None of the above reviews mentions benzene, although gasoline- fueled engines emit this pollutant , . The literature addressing the acute cardiovascular effects of benzene in occupational settings is scarce, e.g. ,  but lends some support to an association between exposure to benzene and arrhythmias. However, in the Kotseva and Popov (1998) paper, benzene concentrations seem to have been very high (up to 65 mg/m3). The authors provide few details on the study population. In addition, probable co-exposures to various stressors are poorly discussed. To our knowledge, a single group investigated the cardiovascular effects of traffic-related air pollution in a mortality study in Taiwan, addressing exposure to benzene . The authors found a significant association between benzene concentration and cardiovascular mortality (ICD-9-CM 410–411, 414, 430–437, same-day association: lag 0). However, this study considered only fatal cases of cardiovascular diseases. Furthermore, exposure was loosely defined on an ecological basis (air concentrations were measured at a single monitoring station for a study population defined as those living within a 10 km radius). Thus, the potential for error in exposure assessment was high.
The aim of the present study is to investigate the possible association between traffic-related benzene emissions as well as ‘classical’ traffic-related pollutants (NO2, PM10, O3, CO, SO2) and the onset of myocardial infarction. Study design was time-stratified case-crossover, using a very small area as the statistical unit.
The Strasbourg Metropolitan Area (SMA), an urban area of 28 municipalities (316 km2), is located in the Bas-Rhin district in northeastern France, with a population of about 450,000 inhabitants. It is subdivided into 190 census blocks of average population 2,000 (range 2–4,885) and a median area of 0.45 km2 (range 0.05–19.60). These blocks are the smallest administrative geographic unit in France for which socioeconomic and demographic information from the national census is available. They are devised as to be homogeneous for population size, socioeconomic characteristics and land use. Sixteen blocks of population size <250 were excluded of the dataset (0.8% of the SMA population), for the sake of compliance with French confidentiality regulations.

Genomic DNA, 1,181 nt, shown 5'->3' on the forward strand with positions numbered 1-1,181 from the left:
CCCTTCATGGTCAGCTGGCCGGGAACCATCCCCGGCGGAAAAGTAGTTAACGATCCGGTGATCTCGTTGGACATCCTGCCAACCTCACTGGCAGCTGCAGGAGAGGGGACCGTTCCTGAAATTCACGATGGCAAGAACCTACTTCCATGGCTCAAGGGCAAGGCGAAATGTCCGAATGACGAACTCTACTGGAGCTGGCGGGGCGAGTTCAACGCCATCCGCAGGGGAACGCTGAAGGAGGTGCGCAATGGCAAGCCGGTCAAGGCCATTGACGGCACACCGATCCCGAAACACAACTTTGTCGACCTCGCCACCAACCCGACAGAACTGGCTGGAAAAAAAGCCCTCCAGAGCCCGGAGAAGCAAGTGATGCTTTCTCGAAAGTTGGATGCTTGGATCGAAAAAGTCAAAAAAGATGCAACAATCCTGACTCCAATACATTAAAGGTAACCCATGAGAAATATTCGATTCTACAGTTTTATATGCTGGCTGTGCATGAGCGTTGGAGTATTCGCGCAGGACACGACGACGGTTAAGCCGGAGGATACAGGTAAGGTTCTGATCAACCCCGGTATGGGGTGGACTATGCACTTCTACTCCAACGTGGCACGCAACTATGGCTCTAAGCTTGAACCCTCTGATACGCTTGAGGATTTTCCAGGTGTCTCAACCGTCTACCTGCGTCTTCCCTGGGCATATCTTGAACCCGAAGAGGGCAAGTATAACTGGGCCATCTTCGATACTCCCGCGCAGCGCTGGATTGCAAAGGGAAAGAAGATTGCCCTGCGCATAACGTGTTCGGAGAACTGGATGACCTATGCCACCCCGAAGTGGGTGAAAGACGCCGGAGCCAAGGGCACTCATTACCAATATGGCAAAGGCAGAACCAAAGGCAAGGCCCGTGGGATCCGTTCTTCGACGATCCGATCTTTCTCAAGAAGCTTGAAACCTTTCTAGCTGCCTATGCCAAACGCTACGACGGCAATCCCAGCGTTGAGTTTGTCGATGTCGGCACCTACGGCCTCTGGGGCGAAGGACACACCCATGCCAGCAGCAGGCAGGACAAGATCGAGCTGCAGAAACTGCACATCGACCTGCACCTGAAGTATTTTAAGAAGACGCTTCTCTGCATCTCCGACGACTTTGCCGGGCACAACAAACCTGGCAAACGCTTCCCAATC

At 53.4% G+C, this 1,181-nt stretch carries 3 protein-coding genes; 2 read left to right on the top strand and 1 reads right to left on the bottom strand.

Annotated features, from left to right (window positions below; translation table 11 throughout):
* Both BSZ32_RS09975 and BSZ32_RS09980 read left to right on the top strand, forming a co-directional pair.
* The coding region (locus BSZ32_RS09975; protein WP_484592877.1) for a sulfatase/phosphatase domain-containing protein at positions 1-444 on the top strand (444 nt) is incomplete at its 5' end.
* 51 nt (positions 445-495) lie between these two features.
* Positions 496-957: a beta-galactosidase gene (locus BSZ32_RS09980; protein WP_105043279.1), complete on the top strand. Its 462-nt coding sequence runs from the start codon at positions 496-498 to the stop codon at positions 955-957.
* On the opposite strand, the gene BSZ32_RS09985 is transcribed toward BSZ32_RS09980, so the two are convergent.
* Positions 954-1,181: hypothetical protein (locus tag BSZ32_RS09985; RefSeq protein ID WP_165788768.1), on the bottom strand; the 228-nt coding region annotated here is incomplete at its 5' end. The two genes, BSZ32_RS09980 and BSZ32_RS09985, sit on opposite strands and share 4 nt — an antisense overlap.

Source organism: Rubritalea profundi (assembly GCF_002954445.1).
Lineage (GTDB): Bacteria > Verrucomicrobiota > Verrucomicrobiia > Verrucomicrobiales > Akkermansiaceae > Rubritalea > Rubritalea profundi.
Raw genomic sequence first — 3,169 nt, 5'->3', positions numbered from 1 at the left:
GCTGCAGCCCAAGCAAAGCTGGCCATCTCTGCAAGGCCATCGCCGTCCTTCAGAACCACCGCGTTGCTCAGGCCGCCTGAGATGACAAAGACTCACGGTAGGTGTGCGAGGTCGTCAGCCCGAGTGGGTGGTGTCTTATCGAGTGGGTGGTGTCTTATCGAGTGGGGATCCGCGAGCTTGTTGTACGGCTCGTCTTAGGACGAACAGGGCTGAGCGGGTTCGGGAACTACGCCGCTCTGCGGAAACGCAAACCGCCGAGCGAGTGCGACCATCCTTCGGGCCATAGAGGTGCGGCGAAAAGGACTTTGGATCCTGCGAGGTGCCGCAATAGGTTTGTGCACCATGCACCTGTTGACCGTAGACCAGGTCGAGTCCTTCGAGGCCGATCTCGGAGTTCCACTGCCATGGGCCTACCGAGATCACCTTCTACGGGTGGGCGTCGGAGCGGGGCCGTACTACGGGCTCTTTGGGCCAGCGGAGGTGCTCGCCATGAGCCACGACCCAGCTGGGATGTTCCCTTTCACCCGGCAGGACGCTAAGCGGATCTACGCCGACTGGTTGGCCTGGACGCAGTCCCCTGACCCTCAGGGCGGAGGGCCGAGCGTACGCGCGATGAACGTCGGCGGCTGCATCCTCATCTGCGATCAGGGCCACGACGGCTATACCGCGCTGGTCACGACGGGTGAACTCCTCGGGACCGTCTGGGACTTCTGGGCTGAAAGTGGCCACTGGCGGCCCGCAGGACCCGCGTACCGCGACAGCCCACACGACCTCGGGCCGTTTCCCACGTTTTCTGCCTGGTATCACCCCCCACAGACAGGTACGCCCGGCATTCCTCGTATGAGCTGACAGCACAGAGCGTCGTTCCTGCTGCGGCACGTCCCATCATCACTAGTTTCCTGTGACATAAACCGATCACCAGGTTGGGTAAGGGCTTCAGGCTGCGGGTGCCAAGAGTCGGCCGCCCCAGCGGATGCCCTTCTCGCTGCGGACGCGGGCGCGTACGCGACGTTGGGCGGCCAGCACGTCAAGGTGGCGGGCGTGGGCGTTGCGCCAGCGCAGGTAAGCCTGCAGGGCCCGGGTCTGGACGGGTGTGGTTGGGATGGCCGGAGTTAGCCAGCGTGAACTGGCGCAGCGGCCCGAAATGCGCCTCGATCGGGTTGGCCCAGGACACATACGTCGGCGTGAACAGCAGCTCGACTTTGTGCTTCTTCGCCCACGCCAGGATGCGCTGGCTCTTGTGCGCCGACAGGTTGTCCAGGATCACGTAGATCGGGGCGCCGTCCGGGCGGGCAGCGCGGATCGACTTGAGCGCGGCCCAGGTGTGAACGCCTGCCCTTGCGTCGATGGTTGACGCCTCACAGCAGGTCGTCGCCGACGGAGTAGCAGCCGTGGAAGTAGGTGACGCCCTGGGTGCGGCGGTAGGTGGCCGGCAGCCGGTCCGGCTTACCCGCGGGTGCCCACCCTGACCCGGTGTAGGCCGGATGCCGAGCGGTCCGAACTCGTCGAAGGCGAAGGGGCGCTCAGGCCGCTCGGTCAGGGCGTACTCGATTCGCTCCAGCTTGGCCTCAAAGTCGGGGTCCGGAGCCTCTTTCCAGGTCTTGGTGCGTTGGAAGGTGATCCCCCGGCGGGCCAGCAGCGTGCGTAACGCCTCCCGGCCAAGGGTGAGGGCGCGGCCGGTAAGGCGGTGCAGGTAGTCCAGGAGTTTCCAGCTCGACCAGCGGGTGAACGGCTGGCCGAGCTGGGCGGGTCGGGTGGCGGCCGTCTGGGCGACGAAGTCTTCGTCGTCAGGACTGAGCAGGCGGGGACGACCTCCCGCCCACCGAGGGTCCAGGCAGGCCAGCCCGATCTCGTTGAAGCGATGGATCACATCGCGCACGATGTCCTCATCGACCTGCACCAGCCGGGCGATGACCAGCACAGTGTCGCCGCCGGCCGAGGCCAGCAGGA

Cases were all MI events (ICD-9: 410) either fatal or non-fatal, occurring in the age group 35–74 years between January 1, 2000 and December 31, 2007, ascertained by the local Bas-Rhin Coronary Heart Disease, a collaborating center of the WHO MONICA Project . MIs were documented events, which have definitively been diagnosed as such whether clinically or at necropsy. Individual data available were age, gender, previous history of ischemic heart disease, and address of residence at the time of the event. Cases were geocoded to their census block of residence using ArcGIS version 9.1 (ESRI, Redlands, CA).
Assessment of exposure to air pollution
Nitrogen dioxide (NO2), particles of median aerodynamic diameter <10 µm (PM10), ozone (O3), carbon monoxide (CO), sulphur dioxide (SO2) and benzene air concentrations were modeled on an hourly basis at the census block level over the whole study period using the deterministic ADMS-Urban air dispersion model (Atmospheric Dispersion Modeling System) . Model input data comprised of emissions inventories, background pollution measurements and meteorological data. More details can be found elsewhere . Model performance assessment took place on two occasions. First, we compared predictions to measures at monitoring stations on a yearly basis for NO2, O3, and SO2. However, there was no routine station measurement for CO. Mean differences between measured and modeled values were −2% (range −10% to 9%) for NO2, −4% (−10% to 10%) for O3, −1% (−2% to 8%) for PM10. Second, we used passive samplers to measure benzene, PM10, and NO2 concentrations at the census block level (61 measurements points for NO2 and benzene, four occasions throughout the year, seven points for PM10 on eight occasions). Measurement points were selected as to cover the SMA and compared to the predicted value for the census block, both on a yearly and hourly basis. For both circumstances and whatever the pollutant, the mean error was small: −1% (range −39% to 42%) for NO2, 0% (−26% to 11%) for PM10, −10% (−33% to 30%) for benzene. One exception was SO2, of which concentrations were low (maximum 11 µg/m3), and modeling performance was poor. Accordingly, we did not consider SO2 further in the analysis.
Proven or likely confounders
Daily meteorological variables (temperature, atmospheric pressure, and relative humidity) were obtained from the French meteorological service (Météo France); weekly influenza-like case counts came from the Sentinelles network  of the French National Institute of Health and Medical Research.